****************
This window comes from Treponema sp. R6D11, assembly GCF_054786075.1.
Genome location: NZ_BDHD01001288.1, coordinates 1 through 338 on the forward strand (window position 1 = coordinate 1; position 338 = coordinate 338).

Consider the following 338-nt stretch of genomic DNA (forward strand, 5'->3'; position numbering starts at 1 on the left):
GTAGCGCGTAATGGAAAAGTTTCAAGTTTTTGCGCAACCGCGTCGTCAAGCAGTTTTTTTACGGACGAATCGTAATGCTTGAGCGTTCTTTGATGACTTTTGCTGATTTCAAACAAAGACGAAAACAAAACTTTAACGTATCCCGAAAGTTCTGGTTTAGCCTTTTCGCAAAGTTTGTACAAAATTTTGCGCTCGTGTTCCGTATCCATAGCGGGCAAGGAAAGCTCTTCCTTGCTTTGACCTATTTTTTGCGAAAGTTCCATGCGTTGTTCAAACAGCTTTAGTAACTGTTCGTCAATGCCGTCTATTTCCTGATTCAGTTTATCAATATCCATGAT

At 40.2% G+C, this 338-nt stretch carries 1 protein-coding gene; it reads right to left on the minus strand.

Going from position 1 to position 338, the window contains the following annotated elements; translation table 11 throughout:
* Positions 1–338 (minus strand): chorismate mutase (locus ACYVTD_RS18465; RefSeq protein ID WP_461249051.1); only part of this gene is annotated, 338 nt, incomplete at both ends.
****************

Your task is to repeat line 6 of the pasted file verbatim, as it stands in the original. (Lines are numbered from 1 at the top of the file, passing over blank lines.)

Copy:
Going from position 1 to position 338, the window contains the following annotated elements; translation table 11 throughout: